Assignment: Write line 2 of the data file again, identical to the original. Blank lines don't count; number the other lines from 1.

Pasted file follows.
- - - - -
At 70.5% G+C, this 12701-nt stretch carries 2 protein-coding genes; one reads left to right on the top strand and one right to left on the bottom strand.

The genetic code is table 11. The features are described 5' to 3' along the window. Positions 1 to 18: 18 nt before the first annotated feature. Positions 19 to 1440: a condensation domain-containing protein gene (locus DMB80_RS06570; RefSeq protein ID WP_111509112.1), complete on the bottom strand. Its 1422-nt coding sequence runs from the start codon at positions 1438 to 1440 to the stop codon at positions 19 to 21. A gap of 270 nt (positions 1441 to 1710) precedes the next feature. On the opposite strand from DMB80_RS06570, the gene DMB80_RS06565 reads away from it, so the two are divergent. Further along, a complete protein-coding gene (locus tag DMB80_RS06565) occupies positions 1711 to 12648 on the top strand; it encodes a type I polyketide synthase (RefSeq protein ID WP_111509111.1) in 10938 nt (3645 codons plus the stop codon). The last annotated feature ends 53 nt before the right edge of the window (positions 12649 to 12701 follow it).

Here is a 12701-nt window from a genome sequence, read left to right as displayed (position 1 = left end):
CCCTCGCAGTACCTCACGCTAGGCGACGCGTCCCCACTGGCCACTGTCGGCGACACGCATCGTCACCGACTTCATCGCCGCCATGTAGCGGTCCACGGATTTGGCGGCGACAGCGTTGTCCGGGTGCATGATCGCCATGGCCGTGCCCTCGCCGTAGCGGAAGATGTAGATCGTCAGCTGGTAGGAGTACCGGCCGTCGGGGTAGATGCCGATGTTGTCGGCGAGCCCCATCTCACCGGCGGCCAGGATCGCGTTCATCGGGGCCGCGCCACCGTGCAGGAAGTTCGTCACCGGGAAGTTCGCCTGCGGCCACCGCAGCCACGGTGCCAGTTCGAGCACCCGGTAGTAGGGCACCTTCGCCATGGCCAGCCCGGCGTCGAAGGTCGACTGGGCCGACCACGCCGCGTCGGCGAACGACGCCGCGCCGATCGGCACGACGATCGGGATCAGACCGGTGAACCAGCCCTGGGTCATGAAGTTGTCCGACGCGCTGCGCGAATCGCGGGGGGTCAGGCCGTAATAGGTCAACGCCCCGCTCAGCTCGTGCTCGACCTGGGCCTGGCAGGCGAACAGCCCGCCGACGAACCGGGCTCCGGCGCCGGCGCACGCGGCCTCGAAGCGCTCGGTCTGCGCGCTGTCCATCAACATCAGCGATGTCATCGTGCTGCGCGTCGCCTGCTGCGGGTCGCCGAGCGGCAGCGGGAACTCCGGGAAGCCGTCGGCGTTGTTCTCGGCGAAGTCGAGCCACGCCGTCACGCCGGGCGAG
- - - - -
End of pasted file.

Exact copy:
The genetic code is table 11. The features are described 5' to 3' along the window. Positions 1 to 18: 18 nt before the first annotated feature. Positions 19 to 1440: a condensation domain-containing protein gene (locus DMB80_RS06570; RefSeq protein ID WP_111509112.1), complete on the bottom strand. Its 1422-nt coding sequence runs from the start codon at positions 1438 to 1440 to the stop codon at positions 19 to 21. A gap of 270 nt (positions 1441 to 1710) precedes the next feature. On the opposite strand from DMB80_RS06570, the gene DMB80_RS06565 reads away from it, so the two are divergent. Further along, a complete protein-coding gene (locus tag DMB80_RS06565) occupies positions 1711 to 12648 on the top strand; it encodes a type I polyketide synthase (RefSeq protein ID WP_111509111.1) in 10938 nt (3645 codons plus the stop codon). The last annotated feature ends 53 nt before the right edge of the window (positions 12649 to 12701 follow it).